1. Arthur C. Wakely, ed. Omaha: The Gate City and Douglas County, Nebraska (Chicago: S. J. Clarke Publishing Company, 1917), 2:944.

2. Application for Registration to Practice Professional Engineering or Architecture, Nebraska State Board of Examiners for Professional Engineers and Architects, December 27, 1937. Nebraska State Historical Society RG081 SG2.

3. Legionnaire 35:51 (September 13, 1957), 8:4.

4. Landmarks, Inc., “An Inventory of Historic Omaha Buildings” (Omaha: City of Omaha and Landmarks Heritage Preservation Commission, 1980) 163, 63, 121.

5. Lynn Bjorkman, “South Omaha Main Street Historic District, Omaha, Douglas County, Nebraska,” National Register of Historic places, Inventory-Nomination Form (Omaha: Omaha City Planning Department, August 1988).

6. Listed in the National Register of Historic Places.

7. The American Contractor 38 (November 24, 1917), 57, accessed through Google Books, January 12, 2012, http://books.google.com/books?id=QiFYAAAAYAAJ&pg=RA7-PA57&lpg=RA7-PA57&dq=%22james+t+allan%22+architect&source=bl&ots=o1qlX3HnRH&sig=mw9RaNaLZNqQyjjoTMQx9FQp8PU&hl=en&sa=X&ei=elfMUamwHqrlyQGq8oDYBA&ved=0CDMQ6AEwAjgK#v=onepage&q=%22james%20t%20allan%22%20architect&f=false

8. City of Omaha Planning Department, Landmarks Heritage Preservation Commission, Database, Query on Architects, May 20, 2002; courtesy of Lynn Meyer, Preservation Planner.

9. AIA Historical Directory of American Architects: A Resource Guide to Finding Information About Past Architects, accessed April 5, 2010, http://communities.aia.org/sites/hdoaa/wiki/Wiki%20Pages/ahd1000522.aspx

10. The Durham Museum, Photo Archive; James T. Allan working drawings, accessed June 27, 2013, http://durhammuseum.contentdm.oclc.org/cdm/search/searchterm/Jewish

11. Meyer Steelforms advertisement, “Engineering & Contracting” 57:21 (May 24, 1922): adv. Section 2, accessed through Google Books on June 27, 2013, http://books.google.com/books?id=baTmAAAAMAAJ&pg=RA3-PA116&lpg=RA3-PA116&dq=%22james+t+allan%22+architect&source=bl&ots=VqtoIgqdCD&sig=XLzlEb5MLTwwlJGxL6SblPXWX2s&hl=en&sa=X&ei=SlfMUcGXMof49QTsl4GQAw&ved=0CEwQ6AEwBw#v=onepage&q=%22james%20t%20allan%22%20architect&f=false

12. Hospital Management 7:5 (June, 1919), 27, accessed through Google Books on June 27, 2013, http://books.google.com/books?id=Ys0yAQAAMAAJ&pg=PA26&lpg=PA26&dq=%22james+t+allan%22+architect&source=bl&ots=8B2TbgCB_r&sig=OkbIzIpv1g7tjTyteojA66FMeGw&hl=en&sa=X&ei=1l3MUa_fEca9yAGiuoH4Dw&ved=0CDUQ6AEwAzgK#v=onepage&q=%22james%20t%20allan%22%20architect&f=false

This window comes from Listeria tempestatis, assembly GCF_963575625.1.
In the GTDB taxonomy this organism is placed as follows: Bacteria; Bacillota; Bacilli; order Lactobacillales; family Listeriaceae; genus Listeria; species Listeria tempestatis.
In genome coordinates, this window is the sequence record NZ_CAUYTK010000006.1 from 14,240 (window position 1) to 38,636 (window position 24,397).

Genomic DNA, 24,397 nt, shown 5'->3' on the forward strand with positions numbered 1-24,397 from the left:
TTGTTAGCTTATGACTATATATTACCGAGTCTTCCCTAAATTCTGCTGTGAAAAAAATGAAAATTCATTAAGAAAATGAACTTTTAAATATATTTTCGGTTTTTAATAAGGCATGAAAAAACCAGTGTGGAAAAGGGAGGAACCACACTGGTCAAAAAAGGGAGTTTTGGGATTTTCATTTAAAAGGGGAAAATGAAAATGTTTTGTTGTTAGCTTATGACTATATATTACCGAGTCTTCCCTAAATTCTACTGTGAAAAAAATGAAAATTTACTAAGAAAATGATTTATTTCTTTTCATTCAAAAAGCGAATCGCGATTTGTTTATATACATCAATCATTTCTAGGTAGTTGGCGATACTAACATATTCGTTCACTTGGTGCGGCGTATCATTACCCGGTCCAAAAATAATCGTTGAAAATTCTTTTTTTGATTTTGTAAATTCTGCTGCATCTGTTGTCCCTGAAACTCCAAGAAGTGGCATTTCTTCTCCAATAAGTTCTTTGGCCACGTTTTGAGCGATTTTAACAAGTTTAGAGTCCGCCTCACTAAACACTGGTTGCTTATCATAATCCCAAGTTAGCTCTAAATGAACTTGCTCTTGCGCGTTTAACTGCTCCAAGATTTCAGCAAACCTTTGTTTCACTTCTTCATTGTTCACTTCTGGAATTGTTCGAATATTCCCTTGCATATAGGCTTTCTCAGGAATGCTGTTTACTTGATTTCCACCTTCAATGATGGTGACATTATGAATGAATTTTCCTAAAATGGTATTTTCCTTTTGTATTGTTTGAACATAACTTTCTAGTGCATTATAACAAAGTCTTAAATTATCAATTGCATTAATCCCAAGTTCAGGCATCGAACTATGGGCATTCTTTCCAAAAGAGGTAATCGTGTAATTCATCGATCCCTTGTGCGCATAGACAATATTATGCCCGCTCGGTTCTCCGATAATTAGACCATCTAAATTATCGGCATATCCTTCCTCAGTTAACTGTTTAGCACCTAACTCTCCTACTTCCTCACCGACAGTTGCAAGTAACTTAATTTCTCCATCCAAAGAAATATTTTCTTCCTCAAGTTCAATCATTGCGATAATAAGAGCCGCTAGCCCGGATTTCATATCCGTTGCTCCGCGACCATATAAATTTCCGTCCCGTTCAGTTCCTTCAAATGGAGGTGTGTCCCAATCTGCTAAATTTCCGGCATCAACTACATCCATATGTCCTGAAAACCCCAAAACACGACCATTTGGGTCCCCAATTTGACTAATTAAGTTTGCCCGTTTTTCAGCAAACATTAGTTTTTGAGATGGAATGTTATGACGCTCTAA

13. Sunderland Bros. advertisement, in Through the Ages Magazine 1:4 (August 1923), 47. “Structures and Monuments in Which Missouri Stone was Used,” Stone Quarries and Beyond, accessed June 27, 2013, http://quarriesandbeyond.org/states/mo/mo-structures_4a.html

14. “Pocatello Greyhound Bus Depot,” Idaho Heritage Website, accessed June 27, 2013, http://www.idahoheritage.org/assets/popups/se/se_greyhound.html

15. “Architecture: A Guide to Art Deco Architecture in America,” The Arts and Crafts Home, accessed June 27, 2013, http://www.achome.co.uk/artdeco/index.php?page=architecture&subpage=america

16. Jennifer Honebrink, “Apartments, Flats and Tenements in Omaha, Nebraska from 1880-1962,” National Register of Historic Places Multiple Property Documentation Form (Omaha, NE: Alley Poyner Macchietto Architecture, P.C., April 2009), http://www.nebraskahistory.org/histpres/nebraska/MPD/AptsFlatsTenementsOm.pdf

17. “Let Contract for New Town Hall at Ralston,” Omaha World Herald (November 9, 1924), 1:32.


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Page Citation

D. Murphy, “James T. Allan (1890-1957), Architect,” in David Murphy, Edward F. Zimmer, and Lynn Meyer, comps. Place Makers of Nebraska: The Architects. Lincoln: Nebraska State Historical Society, June 27, 2013. http://www.e-nebraskahistory.org/index.php?title=Place_Makers_of_Nebraska:_The_Architects Accessed, August 20, 2019.